Explain the ways the following Philosophical thoughts influence curriculum development.
Each of these philosophical thoughts has a distinct influence on curriculum development:
1. Idealism: Idealism places a strong emphasis on values and the inherent goodness of children. In curriculum development, this philosophy would prioritize moral and ethical education. The curriculum would aim to nurture students’ inherent goodness and guide them toward a good and satisfying life based on values. Subjects like ethics, character education, and the study of classical literature and philosophy may be included. The organization of the curriculum would focus on character development and the exploration of universal truths.
2. Pragmatism: Pragmatism emphasizes experiential learning and adapting to the changing environment. In curriculum development, this philosophy would lead to a more flexible and dynamic approach. The curriculum would focus on real-world experiences, problem-solving, and critical thinking. It may prioritize subjects and activities that are relevant to the current societal context and encourage students to engage actively with their surroundings. Adaptability and lifelong learning would be key educational goals.
3. Realism: Realism views children as rational beings who need guidance to acquire knowledge. In curriculum development, realism would advocate for a structured and content-focused approach. The curriculum would prioritize core subjects such as mathematics, science, literature, and history. Direct teaching methods would be favored, emphasizing the transmission of essential knowledge and skills. The curriculum may reflect traditional values and aim to prepare students for the challenges of the real world.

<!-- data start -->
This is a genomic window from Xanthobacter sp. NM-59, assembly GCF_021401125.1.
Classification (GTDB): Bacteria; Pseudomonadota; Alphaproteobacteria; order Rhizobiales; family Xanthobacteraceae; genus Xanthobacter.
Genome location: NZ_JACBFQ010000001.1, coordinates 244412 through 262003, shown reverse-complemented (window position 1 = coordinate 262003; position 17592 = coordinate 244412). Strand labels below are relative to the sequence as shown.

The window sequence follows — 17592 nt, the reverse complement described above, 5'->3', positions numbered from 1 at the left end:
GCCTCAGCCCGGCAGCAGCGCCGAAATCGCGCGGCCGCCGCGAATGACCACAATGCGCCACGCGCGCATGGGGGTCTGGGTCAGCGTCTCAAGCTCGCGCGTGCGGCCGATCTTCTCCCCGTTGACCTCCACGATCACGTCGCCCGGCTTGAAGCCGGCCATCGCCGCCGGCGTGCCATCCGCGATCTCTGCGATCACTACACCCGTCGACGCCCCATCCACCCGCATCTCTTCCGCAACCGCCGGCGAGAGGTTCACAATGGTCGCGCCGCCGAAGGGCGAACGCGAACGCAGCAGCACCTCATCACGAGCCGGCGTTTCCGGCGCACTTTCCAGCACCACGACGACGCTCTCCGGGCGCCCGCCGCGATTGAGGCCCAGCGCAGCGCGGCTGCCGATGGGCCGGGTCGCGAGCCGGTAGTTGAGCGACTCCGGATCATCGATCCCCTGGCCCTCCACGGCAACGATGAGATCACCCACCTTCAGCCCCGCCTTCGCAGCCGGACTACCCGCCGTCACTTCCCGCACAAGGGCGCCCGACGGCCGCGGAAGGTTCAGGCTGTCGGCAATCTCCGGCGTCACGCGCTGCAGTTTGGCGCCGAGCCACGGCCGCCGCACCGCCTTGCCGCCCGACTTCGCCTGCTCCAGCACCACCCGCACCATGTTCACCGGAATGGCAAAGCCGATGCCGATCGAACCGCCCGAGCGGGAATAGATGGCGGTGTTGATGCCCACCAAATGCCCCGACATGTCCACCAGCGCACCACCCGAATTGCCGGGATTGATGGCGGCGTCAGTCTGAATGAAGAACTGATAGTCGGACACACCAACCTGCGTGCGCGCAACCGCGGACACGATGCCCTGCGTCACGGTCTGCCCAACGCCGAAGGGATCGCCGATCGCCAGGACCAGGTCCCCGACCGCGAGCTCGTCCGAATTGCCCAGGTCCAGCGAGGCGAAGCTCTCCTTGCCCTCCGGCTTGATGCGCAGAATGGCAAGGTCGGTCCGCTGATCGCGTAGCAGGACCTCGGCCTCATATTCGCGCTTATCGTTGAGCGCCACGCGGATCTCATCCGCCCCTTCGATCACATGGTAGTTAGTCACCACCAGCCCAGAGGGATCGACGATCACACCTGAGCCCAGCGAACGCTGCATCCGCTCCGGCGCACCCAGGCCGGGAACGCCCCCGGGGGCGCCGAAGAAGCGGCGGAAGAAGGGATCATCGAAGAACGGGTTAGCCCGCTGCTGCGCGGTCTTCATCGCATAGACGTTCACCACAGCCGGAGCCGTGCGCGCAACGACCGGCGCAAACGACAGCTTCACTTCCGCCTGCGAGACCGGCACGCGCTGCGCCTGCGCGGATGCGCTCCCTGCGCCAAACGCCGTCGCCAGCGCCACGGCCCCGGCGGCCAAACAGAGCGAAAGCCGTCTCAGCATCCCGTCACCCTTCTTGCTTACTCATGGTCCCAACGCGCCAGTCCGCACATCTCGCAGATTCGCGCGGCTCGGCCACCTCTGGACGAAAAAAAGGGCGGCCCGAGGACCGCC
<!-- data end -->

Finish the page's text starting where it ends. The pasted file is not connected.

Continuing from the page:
4. Essentialism: Essentialism focuses on preparing students for the demands of society. In curriculum development, this philosophy would emphasize a structured and rigorous education. The curriculum would include a core set of subjects that are considered essential for all students, such as mathematics, language arts, and science. Standards and benchmarks would be set to ensure that students acquire the necessary knowledge and skills. Practical subjects and vocational education might also be included to prepare students for adulthood and the workforce.
These philosophical thoughts provide different lenses through which educators and curriculum developers can approach the design of educational programs. The choice of which philosophy to embrace can significantly impact what is taught, how it is taught, and the overarching goals of education within a particular institution or system.
1. Idealism in education focuses on nurturing children’s _____ goodness.
2. Pragmatism emphasizes learning through _____ experiences.
3. Realism believes that students need _____ to acquire worthwhile knowledge.
4. Essentialism suggests that education should prepare students for _____.
a) fantasy worlds
b) present societal demands
c) artistic careers
d) isolation from society
5. Idealism places importance on education’s role in guiding students toward a _____ life.
b) moral and satisfying
6. Pragmatism encourages a curriculum that adapts to _____.
a) traditional values
b) changing environments
7. Realism advocates for a curriculum that prioritizes _____ subjects.
8. Essentialism believes that education should include a core set of _____ subjects.
9. In idealism, the purpose of education is to nurture children’s _____.
a) inherent goodness
10. Pragmatism values _____ learning and problem-solving.
11. Realism suggests that teachers should use _____ methods for effective teaching.
12. Essentialism aims to prepare students for _____.
a) a life of leisure
b) future societal needs
d) artistic careers
13. Idealism emphasizes the importance of living according to _____.
a) traditional values
b) societal trends
c) personal interests
14. Pragmatism promotes _____ as a valuable educational outcome.
15. Realism suggests that education should reflect _____ values inherited from history.
b) permanent and enduring
Sample Social Studies Lesson Note on Binis’ Occupations
Lesson Note Features for Effective Teaching